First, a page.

- Cancer Biology & Biomarkers
- Chromatography & Mass Spectrometry
- Contract Research, Clinical Trials and Outsourcing
- Drug Discovery
- Drug Targets
- Flow Cytometry
- Informatics & Lab Automation
- Ingredients, Excipients and Dosages
- Microbiology & RMMs
- NIR, PAT & QbD
- Raman Spectroscopy
- Screening, Assays & High-Content Analysis
- Thermal Processing
- Events & Workshops
University of Colorado Denver - Articles and news items
Corticosteroids and mass spectrometry; latest applications using LC/MS3.
Multi-analyte LC-MS/MS assays for the quantification of endogenous compounds during the development of drugs and companion diagnostics…
Issue 5 2012, Polymers / 22 October 2012 / Vinod B. Damodaran and Jessica M. Joslin, Department of Chemistry, Colorado State University and Melissa M. Reynolds, Department of Chemistry and School of Biomedical Engineering, Colorado State University
Biodegradable polymers comprise an important class of biomaterials due to their ability to satisfy short-term requirements for medical applications where a permanent implant is not required. However, current biodegradable polymers suffer from undesirable chemical properties that lead to improper elimination from the body and potentially toxic by-products. Additionally, medical polymers cause adverse biological responses at the material-body interface and therefore require some functionality to regulate such processes. To overcome problems such as processability and solubility issues, we describe our approach to synthesising new classes of biodegradable polymers with desirable structural features that exhibit good solubility, tunable degradation and non-toxic by-products. Additionally, these polymers are functionalised for release of the therapeutic agent, nitric oxide (NO), which serves to regulate initial and long-term biological responses.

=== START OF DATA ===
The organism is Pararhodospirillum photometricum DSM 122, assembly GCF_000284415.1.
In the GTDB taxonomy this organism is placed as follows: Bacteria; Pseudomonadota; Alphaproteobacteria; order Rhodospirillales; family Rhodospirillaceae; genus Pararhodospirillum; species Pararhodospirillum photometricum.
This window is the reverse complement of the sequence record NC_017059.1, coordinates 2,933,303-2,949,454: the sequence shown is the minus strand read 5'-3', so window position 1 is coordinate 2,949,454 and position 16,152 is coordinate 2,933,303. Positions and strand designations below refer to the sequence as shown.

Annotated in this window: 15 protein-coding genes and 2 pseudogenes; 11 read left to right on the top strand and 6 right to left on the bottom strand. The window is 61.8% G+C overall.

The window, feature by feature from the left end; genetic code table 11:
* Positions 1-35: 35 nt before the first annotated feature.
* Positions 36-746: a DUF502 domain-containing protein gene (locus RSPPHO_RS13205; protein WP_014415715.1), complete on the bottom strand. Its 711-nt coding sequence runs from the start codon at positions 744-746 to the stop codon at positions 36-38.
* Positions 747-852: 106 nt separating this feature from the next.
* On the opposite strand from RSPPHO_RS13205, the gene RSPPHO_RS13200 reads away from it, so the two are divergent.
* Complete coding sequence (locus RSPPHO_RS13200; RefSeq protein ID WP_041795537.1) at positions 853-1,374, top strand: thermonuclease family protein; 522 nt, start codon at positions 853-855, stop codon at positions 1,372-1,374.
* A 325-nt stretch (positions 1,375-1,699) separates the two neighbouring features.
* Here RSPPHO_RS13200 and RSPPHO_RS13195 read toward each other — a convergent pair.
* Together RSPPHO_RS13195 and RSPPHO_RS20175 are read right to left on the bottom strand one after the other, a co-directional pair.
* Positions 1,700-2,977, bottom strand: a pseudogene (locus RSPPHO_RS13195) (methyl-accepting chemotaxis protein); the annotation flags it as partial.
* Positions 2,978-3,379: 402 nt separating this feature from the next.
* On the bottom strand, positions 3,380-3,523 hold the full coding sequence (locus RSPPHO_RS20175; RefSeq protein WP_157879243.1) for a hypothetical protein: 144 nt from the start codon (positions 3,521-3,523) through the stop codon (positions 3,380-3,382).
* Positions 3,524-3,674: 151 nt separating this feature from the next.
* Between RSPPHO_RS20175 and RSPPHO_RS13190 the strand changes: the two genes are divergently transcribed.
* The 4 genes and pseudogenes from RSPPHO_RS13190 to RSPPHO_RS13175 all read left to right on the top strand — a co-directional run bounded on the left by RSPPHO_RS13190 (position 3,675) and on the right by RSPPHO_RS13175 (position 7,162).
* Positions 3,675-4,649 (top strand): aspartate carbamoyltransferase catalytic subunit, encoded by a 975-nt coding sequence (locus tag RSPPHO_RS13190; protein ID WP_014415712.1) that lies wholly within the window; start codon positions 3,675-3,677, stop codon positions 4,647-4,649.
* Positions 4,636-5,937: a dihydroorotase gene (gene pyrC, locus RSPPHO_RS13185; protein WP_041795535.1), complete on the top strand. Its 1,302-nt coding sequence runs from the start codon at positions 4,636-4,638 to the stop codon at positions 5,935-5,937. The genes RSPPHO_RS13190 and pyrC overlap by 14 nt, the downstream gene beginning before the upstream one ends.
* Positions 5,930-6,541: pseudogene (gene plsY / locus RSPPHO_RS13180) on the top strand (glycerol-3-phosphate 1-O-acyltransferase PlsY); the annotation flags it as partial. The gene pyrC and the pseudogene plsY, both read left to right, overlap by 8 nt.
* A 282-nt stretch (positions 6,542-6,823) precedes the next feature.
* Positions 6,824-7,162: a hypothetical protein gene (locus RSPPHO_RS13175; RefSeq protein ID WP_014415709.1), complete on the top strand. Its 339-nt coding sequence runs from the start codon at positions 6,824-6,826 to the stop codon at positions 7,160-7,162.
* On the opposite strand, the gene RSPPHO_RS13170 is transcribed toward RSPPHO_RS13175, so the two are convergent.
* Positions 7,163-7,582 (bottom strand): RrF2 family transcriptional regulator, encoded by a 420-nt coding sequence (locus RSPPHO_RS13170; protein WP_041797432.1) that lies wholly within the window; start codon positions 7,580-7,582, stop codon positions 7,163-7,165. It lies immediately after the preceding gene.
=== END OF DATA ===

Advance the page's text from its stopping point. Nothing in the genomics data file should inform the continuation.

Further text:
Two different classes of modified polymer are presented; the first is based on poly(lactic-coglycolic acid) (PLGH) and the second on dextran. We present the NO release profiles associated with several polymer derivatives of both classes along with their degradation timelines. Overall, the PLGH derivatives are processable as films or fibres and show promise in wound healing and tissue engineering applications while the dextran materials are feasible as prodrugs in the cardiovascular system.
ABB Analytical Measurement ACD/Labs ADInstruments Ltd Advanced Analytical Technologies GmbH Analytik Jena AG Astell Scientific Ltd Bachem AG Bibby Scientific Limited Bio-Rad Laboratories BioNavis Ltd Biopharma Group Black Swan Analysis Limited Charles Ischi AG | Kraemer Elektronik Cherwell Laboratories CI Precision Cobalt Light Systems Coulter Partners CPC Biotech srl Dassault Systèmes BIOVIA DiscoverX Edinburgh Instruments Enterprise System Partners (ESP) EUROGENTEC F.P.S. Food and Pharma Systems Srl IDBS JEOL Europe L.B. Bohle Maschinen + Verfahren GmbH Lab M Ltd. LabWare Linkam Scientific Instruments Limited Molins Technologies Multicore Dynamics Ltd Nanosurf New England Biolabs, Inc. Panasonic Biomedical Sales Europe B.V. PerkinElmer Inc ReAgent Russell Finex Limited Source BioScience Takara Clontech Tornado Spectral Systems Tuttnauer Watson-Marlow Fluid Technology Group Wickham Laboratories Limited Xylem Analytics YMC Europe GmbH Yusen Logistics